Aging & Attitude
“I am Malala,” the title of a book, written by the Pakistani girl shot for championing girls’ right to education, has become a familiar slogan. Malala has addressed the United Nations, been interviewed by Diane Sawyer and John Steward, and visited with the Obama family. She was a 2013 Nobel Peace Prize nominee and runner-up for Time “Person of the Year.” Frida Ghitis, a writer for CNN, considers her not getting the Nobel Prize a missed opportunity by the committee.
Malala has been a crusader for girls to be educated, since 2009. She published her journal, with the help of her father and teacher, Ziauddin Yousafzai, under the pen name of Corn Flower and become well-known. The Taliban threatened by her beliefs attempted to kill her in October 2012, as she rode the bus to school.
If you have not heard her speak, please listen now on youtube. The grace, poise and maturity that go with her wisdom is extraordinary. She sums up the absurdity of men shooting children because they fear books, paper and pens and defending their behavior as religious.
Malala is like the child in Grimm’s “The Emperor’s New Clothes” exclaiming the Emperor is not wearing any. Her father’s response when asked if he put his daughter in danger was, “Where were the others? Ziauddin said he did not expect to fall in love with his daughter, but did, the first time he looked in her eyes, and named her for the mythological hero who led her people to victory.
Severely injured, Malala was flown to Queen Elizabeth Hospital in Birmingham, England for treatment. She believes, “God and the prayers of many, many people,” spared her. During her three-month stay, she underwent many surgeries and a cochlear transplant to restore her hearing. When Diane Sawyer asked about her condition and more surgery, Malala explained there is talk about improving her smile and feeling in her face. Then the young girl’s eyes grew softer and she said gently, “Diane, I am recovered.”
During Malala’s United States visit, I received an email about attending “Girl Rising. The film, not a documentary, presents the stories of nine girls from around the world, and emphasizes education as key to their survival. Although the invitation stated that Malala was not in the movie, I went eagerly and assumed she was involved in the educational aspect.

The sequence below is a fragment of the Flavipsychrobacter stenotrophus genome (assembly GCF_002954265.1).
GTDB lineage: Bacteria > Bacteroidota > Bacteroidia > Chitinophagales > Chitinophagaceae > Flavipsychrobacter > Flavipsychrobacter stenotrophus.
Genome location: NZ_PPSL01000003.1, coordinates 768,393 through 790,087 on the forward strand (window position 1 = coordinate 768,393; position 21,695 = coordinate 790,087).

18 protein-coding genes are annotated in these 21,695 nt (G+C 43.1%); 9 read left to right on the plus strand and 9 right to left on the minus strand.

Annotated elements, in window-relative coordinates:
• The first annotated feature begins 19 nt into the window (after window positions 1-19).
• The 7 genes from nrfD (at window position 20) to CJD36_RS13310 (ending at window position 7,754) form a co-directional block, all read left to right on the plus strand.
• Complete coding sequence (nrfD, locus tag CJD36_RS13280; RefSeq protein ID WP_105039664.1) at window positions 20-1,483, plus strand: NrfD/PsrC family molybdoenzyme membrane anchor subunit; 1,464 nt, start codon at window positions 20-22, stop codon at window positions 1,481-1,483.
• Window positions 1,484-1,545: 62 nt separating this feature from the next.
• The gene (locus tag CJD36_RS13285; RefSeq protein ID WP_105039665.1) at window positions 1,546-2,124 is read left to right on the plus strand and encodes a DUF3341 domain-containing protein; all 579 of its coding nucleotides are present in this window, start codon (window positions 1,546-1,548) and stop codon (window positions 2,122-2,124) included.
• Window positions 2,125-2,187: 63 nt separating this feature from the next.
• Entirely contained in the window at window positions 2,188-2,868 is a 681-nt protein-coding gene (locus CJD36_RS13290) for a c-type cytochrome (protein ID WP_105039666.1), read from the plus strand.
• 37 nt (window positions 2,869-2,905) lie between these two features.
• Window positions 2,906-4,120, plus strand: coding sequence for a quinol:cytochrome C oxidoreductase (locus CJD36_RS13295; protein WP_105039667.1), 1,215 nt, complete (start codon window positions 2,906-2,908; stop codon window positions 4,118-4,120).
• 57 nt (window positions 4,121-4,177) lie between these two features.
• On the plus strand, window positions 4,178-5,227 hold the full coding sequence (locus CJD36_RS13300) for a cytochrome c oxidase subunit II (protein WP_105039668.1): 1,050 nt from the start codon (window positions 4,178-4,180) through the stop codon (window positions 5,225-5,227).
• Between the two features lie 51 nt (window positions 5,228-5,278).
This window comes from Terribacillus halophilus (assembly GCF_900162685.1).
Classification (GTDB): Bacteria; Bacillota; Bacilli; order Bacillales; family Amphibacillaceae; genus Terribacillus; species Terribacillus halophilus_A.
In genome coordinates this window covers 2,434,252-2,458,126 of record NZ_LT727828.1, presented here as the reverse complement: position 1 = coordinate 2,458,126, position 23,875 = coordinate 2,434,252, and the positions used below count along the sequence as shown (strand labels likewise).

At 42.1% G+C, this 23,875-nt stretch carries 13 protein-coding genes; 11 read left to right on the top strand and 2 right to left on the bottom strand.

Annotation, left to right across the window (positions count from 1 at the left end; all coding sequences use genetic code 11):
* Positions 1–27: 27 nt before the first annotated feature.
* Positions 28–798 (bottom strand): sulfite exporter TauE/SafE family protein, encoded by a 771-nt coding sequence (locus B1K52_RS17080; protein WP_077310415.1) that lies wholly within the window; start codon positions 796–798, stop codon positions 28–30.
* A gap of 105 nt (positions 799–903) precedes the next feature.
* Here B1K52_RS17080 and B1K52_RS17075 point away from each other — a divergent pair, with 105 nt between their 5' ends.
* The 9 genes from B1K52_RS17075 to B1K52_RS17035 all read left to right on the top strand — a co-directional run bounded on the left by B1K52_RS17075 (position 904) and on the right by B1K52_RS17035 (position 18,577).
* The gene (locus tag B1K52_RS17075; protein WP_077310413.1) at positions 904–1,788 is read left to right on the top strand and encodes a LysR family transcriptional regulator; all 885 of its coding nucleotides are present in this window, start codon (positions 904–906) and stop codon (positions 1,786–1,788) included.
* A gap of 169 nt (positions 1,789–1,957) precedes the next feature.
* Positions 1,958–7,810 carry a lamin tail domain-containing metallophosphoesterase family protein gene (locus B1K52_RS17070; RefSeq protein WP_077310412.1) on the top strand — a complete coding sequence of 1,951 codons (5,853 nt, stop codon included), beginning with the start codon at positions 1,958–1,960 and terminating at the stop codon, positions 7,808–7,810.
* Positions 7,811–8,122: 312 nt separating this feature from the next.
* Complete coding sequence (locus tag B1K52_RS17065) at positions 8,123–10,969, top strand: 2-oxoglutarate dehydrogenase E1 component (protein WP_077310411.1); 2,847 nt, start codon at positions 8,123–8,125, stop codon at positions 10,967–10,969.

The film is uplifting and depressing, but drives home the necessity of education for girls. In many developing countries girls are not allowed to attend school. Considered a burden by the family, girls are often sold or bonded into labor by their parents. One story is about a five-year old child bonded by her parents for twenty-five hundred dollars. The money bought a used truck for her brother. Others are married at eleven years of age or fall into sex trafficking because of their lack of skill and knowledge.
When the movie ended, the audience was informed they could go on-line at Rising Girl to make contributions. I checked out the website, and everything about “Girl Rising” is impressive. Many celebrated writers and actors take part in the project originally called “10×10”. The website clearly states the organization’s mission; “We use powerful storytelling to deliver a simple, critical truth: Educate Girls and you will Change the World.” The money raised goes to that effort.
- Girl Rising is a grassroots global campaign for education
- Girl Rising is a film project, not a nonprofit foundation.
- Girl Rising partners with established nonprofit organizations, Katahdin Foundation and Tides Foundation,to distribute donations to programs that help girls get in school and stay in school.
- Girl Rising is a partner with Girl Up, a United Nations Foundation Leadership club for American girls*.
Girl Rising, Girl Up and The Malala Fund are inspiring and encourage young girls to help each other. Although the missions are similar, The Malala Fund is an independent non-profit organization supported by the United Nations Foundation and Girl Up.
The first Malala Fund Grant awarded this year provides for 40 girls, ages five to 12, who would otherwise be engaged in domestic labor, or at high risk of entering the workforce in Pakistan, to attend school. The organization works with the families to enrolled the girls in school and provide school uniforms, shoes and learning materials. Each family will receive a monthly stipend.
Malala Yousafzai is not alone with her passion but has a gift of courage, humility and wisdom to speak the words, “They thought the bullets would silence us, but they failed. And then, out of that silence came thousands of voices.”
. . . just saying
*Girl Up is an innovative campaign of the United Nations Foundation. We give American girls the opportunity to become global leaders and channel their energy and compassion to raise awareness and funds for United Nations programs that help some of the world’s hardest-to-reach adolescent girls